© Carlotta Zarattini from "The White Building", 2012

Carlotta Zarattini: The White Building

Carlotta Zarattini (Italy): The White Building, A Mirror of Cambodia
Inge Morath Award Finalist, 2012

Gallery offline – updating soon

Families and businessmen, elderly and children, drug addicts and poets, all live in the same building, a unique microcosm of Cambodian society. The White Building mirrors Phnom Penh’s hidden soul. It throbs and hums like a hodgepodge construction, but carries a distinct flavor left since its construction in 1963, when it was supposed to host the athletes of the Southeast Asian Peninsular Games. Now a mixture between a slum and a sanctuary, its residents include poets and illiterates, newly-weds and mistresses. As sunlight shines through window slits and shadows are cast on its white walls, the people within learn to tell time. Life in the White Building remains a distinctly Cambodian narrative, plastered by graffiti and stories that reach into memories and dreams.

In the 1960s Cambodia saw a renaissance in architecture and the arts. Phnom Penh flourished. Amidst a positive outlook on the potential for a bright future, one of history’s darkest chapters was about to begin. The Khmer Rouge regime took power in 1970. Cambodia changed forever. During the following years, the country saw its colors fade. Eyes lost shimmer.

Intellectuals and artists found their hands bound and mouths gagged. It is believed that 1.7 million people died during the Khmer Rouge regime. Many have been tortured, thousands starved to death. Years of violence and imprisonment shaped minds, leaving a legacy of collective shock. After the fall of the regime in 1975, there was no government plan to deal with the psychological consequences of collective violence. In the uncertain post-conflict environment the White Building survived and became a place for many to restart their lives from. It offered protection in its offal, and its rooms were slowly repopulated. Every Cambodian is a war witness. However, the acts committed by the Khmer Rouge remain a taboo topic in Cambodia. In the White Building there is no need to verbalize history to see that it shapes the residents’ present.

Today, the building hosts over two thousand people of all ages and from all walks of life. This patchwork of characters chooses silence as strategy to cope with their past. Many memories are petrified within the White Building, untold and unshared. The stories the Building contains are an incredible resource, a unique and irreplaceable archive of Cambodia’s past and present, and a chance to raise awareness and allow understanding. To this day, Cambodian citizens struggle to break free from their indelible trauma – the White Building is a symbol of hope. Collection of the remains of this piece of history is urgent. The destruction of the Building by the Cambodian government is imminent. The friction brought upon the inhabitants by the prospect of losing their homes, the weight of memories and their meaning are what I seek to document through photography and interviews. I plan to explore the White Building’s inner space and immerse myself in its entanglement of identities. The older generation rarely shares stories, and Cambodians are born with a blind spot that hides core elements of their past.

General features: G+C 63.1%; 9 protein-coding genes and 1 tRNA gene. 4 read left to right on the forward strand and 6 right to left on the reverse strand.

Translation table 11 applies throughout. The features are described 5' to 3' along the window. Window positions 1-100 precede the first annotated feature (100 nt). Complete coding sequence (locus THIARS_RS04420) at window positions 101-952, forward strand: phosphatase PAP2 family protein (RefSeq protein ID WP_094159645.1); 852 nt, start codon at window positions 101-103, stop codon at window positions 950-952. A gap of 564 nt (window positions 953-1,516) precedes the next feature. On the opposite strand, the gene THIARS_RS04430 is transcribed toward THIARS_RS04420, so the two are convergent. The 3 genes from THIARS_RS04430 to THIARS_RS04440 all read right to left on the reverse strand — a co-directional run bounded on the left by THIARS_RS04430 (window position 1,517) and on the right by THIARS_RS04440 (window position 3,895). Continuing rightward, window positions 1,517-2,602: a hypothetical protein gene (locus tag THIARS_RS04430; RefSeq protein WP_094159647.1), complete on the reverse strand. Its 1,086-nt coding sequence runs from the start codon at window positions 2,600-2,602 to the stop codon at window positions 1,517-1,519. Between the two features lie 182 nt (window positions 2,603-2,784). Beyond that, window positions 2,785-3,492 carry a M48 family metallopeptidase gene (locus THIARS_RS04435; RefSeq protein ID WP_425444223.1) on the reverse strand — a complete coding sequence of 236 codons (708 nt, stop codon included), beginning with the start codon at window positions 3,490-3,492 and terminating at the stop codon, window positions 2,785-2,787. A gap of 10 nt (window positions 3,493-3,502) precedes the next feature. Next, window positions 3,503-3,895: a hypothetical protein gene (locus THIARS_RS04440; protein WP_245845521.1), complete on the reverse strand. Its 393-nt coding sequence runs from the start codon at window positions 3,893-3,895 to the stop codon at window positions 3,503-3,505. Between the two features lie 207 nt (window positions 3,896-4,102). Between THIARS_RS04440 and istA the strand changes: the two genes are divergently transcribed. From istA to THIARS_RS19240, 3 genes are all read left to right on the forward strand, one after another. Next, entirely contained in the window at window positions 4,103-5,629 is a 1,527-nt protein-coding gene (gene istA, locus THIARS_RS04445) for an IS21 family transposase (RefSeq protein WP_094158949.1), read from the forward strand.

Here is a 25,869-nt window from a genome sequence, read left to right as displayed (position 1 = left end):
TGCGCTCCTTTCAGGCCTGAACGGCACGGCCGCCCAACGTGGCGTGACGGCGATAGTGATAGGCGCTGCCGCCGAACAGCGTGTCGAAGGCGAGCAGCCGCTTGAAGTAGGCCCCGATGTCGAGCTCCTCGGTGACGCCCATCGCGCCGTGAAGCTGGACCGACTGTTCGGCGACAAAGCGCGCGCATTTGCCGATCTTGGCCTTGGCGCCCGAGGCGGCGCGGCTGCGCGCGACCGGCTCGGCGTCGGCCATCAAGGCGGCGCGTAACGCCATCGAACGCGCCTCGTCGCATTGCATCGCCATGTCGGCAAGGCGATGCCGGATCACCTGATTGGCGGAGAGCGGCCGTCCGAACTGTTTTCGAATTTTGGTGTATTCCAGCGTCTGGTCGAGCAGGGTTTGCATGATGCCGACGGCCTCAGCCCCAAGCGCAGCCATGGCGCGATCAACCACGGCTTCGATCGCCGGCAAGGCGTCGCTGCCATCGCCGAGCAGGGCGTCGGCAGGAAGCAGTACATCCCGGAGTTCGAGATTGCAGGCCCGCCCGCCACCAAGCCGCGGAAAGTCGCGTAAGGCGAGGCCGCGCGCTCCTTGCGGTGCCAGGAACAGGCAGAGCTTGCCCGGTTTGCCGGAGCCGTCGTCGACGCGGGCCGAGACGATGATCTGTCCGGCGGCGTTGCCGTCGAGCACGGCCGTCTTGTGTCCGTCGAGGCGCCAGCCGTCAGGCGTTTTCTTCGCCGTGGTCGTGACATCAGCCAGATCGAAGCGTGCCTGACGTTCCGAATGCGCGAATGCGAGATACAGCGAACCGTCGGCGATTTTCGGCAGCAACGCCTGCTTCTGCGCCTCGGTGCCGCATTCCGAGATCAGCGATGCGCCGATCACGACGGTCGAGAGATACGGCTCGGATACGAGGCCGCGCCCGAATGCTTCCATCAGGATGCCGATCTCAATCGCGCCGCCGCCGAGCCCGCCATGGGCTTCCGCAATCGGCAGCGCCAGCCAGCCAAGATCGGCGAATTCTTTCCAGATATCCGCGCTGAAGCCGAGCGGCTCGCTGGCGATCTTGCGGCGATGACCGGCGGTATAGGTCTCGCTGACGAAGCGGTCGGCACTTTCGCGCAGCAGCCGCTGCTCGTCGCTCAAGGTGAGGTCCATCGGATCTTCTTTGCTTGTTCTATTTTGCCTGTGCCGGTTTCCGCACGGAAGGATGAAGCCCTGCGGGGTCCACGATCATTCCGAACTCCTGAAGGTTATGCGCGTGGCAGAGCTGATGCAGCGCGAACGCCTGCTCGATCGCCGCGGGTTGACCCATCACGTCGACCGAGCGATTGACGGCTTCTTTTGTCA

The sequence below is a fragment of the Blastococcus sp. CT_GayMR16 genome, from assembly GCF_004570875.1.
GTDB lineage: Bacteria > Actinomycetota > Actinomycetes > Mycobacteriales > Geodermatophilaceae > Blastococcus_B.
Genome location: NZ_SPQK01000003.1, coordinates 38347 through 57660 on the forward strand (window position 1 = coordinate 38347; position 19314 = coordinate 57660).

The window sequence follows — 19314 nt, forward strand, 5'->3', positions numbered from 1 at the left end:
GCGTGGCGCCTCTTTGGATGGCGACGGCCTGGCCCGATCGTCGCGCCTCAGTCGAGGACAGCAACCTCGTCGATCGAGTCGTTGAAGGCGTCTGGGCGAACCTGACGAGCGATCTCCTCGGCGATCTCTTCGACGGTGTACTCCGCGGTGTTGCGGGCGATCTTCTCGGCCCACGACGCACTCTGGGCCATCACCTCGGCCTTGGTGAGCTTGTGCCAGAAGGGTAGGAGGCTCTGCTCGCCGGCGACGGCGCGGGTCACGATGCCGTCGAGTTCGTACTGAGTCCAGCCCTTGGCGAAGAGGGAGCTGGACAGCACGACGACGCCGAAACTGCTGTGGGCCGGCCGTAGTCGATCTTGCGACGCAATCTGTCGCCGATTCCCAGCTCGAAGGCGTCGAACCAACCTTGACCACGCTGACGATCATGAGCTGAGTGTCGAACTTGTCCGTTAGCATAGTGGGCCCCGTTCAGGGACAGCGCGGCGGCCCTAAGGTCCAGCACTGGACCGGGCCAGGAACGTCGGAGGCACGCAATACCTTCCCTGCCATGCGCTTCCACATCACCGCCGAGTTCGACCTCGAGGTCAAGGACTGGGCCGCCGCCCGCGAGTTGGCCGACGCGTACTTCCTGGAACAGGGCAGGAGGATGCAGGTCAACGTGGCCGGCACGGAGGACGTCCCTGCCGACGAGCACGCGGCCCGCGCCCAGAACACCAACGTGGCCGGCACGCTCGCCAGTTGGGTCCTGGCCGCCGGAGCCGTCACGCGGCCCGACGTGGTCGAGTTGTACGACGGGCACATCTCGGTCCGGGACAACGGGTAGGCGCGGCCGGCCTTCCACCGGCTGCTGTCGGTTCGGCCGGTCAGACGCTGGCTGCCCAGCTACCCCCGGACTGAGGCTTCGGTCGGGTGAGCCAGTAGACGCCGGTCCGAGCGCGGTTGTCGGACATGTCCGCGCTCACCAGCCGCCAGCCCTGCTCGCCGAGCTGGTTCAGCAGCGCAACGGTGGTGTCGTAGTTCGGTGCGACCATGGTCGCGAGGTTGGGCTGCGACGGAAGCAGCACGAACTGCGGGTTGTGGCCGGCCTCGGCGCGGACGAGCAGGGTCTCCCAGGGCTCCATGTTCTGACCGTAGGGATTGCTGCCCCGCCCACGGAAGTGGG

Underestimating the social aftermath of the Khmer Rouge’s genocide is a threat to the collective healing process. Institutional justice covers only one part of the compensation for loss. The other share is to be found at the grassroots level. I aim at redirecting the older generation’s experience to their youth and descendants, adding a chance to learn about past mistakes. The project I plan to complete in the White Building will record human interactions, social understanding of justice and unpublished testimonies, which will all lead to a deeper understanding of Cambodia’s conflicted history.